It may all sound a bit New Age but it’s surprising how quickly you adapt to the rhythms of this seductive circuit; you literally go with the flow, whether floating in the Black Tortoise’s salt-water lake or admiring the breath-taking scenery from the panoramic Finnish sauna. The idea is to follow a bespoke programme, which will take you from your chosen sauna to the 22-room treatment floor for either a signature massage tailored specifically to your energy requirements, a vigorous body scrub or wrap, or nourishing facial using the Lefay alpine skincare range.
Each of the four wellness levels has its own relaxation hub with panoramic mountain views and a series of impressive pools: in addition to the large central whirlpool, there’s a vast indoor-outdoor heated pool and an indoor adults-only sports pool made from local tonalite stone. The 24-hour fitness centre follows the same holistic approach, offering free group classes in yoga, Pilates, meridian stretching and something called Qi Gong, an ancient Chinese exercise and healing technique involving meditation, controlled breathing and gentle movement. I can report it leaves you feeling very zen.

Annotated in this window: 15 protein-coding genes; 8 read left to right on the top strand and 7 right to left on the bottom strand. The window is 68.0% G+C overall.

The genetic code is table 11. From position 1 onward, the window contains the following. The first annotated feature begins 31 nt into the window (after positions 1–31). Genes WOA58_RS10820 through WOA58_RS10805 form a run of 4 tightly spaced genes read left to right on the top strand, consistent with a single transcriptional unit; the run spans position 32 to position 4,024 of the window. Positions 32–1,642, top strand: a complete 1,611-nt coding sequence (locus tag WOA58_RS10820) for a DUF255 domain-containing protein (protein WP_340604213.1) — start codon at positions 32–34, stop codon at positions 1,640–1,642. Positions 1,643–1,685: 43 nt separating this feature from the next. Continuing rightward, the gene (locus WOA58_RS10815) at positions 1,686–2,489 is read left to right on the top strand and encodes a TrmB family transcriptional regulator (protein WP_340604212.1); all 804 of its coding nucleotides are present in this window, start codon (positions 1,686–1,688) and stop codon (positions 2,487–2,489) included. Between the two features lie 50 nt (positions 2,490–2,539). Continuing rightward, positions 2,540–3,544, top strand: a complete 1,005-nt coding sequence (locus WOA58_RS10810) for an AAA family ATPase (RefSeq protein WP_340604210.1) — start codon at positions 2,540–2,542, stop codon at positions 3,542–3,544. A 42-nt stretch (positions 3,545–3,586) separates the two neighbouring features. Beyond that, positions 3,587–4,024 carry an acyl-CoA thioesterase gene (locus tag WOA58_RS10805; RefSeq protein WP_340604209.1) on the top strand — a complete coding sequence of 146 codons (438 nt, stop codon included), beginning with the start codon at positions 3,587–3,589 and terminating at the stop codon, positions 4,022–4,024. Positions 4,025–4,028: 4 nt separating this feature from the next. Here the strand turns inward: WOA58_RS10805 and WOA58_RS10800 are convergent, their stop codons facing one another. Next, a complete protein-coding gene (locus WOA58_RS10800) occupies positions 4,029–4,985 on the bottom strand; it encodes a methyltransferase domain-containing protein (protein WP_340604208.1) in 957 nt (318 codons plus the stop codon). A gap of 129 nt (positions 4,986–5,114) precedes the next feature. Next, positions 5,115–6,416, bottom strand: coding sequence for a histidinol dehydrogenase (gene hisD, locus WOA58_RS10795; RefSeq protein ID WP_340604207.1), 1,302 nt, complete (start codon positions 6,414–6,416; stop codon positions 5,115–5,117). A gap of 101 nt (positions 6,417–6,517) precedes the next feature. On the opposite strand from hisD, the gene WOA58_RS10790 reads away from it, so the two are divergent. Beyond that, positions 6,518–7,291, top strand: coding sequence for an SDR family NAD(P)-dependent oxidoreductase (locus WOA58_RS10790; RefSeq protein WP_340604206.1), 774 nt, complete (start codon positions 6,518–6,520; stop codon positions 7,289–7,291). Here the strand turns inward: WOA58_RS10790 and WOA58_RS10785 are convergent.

The respect for nature and eco-sustainability is also reflected in the resort’s interior design, incorporating local materials such as oak flooring and chestnut furnishings as well as Italian natural leathers and wools. Only chemical-free water paints have been used on the walls. The vibe is sophisticated yet cosy with open fires and soft lighting in the lounge areas and floor-to-ceiling glass walls affording uninterrupted views. The suites are similarly stylish, featuring wall mounted electric fires and glass-encased bathrooms with free-standing bath, from which to soak up the spectacular scenery. For 6000 euros per night, you can book the 430sqm royal pool and spa suite, which boasts an indoor and outdoor whirlpool, two saunas and private treatment zone.